The board of trustees at Pulaski Technical College held a special meeting today, ostensibly to hear a report from president Dr. Margaret Ellibee updating the board on events at the school.
The real purpose of the meeting, however, was to allow the board to express its support for Dr. Ellibee, after the school’s Student Government Association cast a vote of no confidence in the president last week. Dedman said earlier the board supported Ellibee, but made that support official today.
was sparked by the firing last September of philosophy professor Lyndel Roe, after he asked one of his students if she had experienced anal sex. The SGA resolution says the school “does not have a peer reviewed due process policy in place for the course of a disciplinary investigation against faculty members by the college.” The resolution, which passed 9-3, also said the firing had “created a culture of fear and low morale for faculty, specifically in classroom instruction and course content.”
It was the second resolution concerning due process voted by the SGA. Earlier resolutions asked the college to adopt the American Association of University Professors’ standards of due process and academic freedom and also authorized the student association to ask the Faculty Senate to investigate Roe’s firing.
Board chair Ron Dedman praised Ellibee, who made the final decision to fire Roe, for her hard work. “In my opinion, Dr. Margaret Ellibee is diong exactly what we hired her to do. … We hired her to make the decisions.”
Afterward, Dedman said there was no permissible context in which a professor could ask a student if she, or he, had experienced anal sex. A recording made in the class and provided to the administration shows that the remark was made during a class discussion of why a merciful God would allow bad things to happen to people, and his question was in response to a student who suggested that people had to suffer to know happiness. The tape shows that he sought to make a point, inartfully, that one can know one wants to avoid something without having experienced it.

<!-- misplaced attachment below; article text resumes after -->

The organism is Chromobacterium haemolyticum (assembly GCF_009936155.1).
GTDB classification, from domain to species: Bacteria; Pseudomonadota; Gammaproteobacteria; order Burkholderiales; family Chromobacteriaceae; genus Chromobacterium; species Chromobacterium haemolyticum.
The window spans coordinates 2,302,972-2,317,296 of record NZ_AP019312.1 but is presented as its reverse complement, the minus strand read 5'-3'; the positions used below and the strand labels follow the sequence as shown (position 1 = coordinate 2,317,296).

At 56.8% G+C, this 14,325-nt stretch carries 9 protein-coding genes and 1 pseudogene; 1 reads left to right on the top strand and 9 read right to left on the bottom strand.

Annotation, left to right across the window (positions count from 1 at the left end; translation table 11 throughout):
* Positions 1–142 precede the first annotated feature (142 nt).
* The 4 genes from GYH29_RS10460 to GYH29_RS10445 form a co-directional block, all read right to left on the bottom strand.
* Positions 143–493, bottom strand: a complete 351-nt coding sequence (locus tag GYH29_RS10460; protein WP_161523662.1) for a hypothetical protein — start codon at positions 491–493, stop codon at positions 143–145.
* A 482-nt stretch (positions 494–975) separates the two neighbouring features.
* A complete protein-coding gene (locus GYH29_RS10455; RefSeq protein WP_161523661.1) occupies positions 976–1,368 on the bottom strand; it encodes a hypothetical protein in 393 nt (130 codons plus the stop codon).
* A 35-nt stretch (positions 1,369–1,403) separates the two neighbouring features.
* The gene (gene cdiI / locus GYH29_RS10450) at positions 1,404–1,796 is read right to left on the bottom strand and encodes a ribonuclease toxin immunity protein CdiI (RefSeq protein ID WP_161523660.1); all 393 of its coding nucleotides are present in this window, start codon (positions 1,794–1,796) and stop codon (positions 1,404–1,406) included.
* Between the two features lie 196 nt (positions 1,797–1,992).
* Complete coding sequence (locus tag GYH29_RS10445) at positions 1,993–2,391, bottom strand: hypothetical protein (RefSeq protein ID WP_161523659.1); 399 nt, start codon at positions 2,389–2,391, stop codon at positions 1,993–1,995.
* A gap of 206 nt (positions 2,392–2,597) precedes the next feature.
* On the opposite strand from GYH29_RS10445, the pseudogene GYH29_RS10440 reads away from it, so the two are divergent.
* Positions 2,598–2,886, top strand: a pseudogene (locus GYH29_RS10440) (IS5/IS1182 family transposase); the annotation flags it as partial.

Roe has also used profanity in class and had been warned by the administration against it. Roe said in an interview last fall that he warns students in his class that his language is salty and the questions he asks may offend.
In his address to the board, Dedman also referred to the fine way Ellibee has handled “high level executives taking shots at our school.” After the meeting, he said “taking shots” might be an overstatement, but that he was referring to an instance in which Ellibee, in meetings with business interests about the school’s upcoming millage election, had been asked why the school hadn’t met certain industry’s needs, like producing more welders. The school is seeking a tax of 1.9 mills for operating and capital projects cost.
Pulaski Tech has an enrollment of around 10,000 students, making it the largest two-year college in Arkansas. Enrollment declined from around 12,000 after the school dropped its open enrollment policy in favor of one that would assess students before acceptance.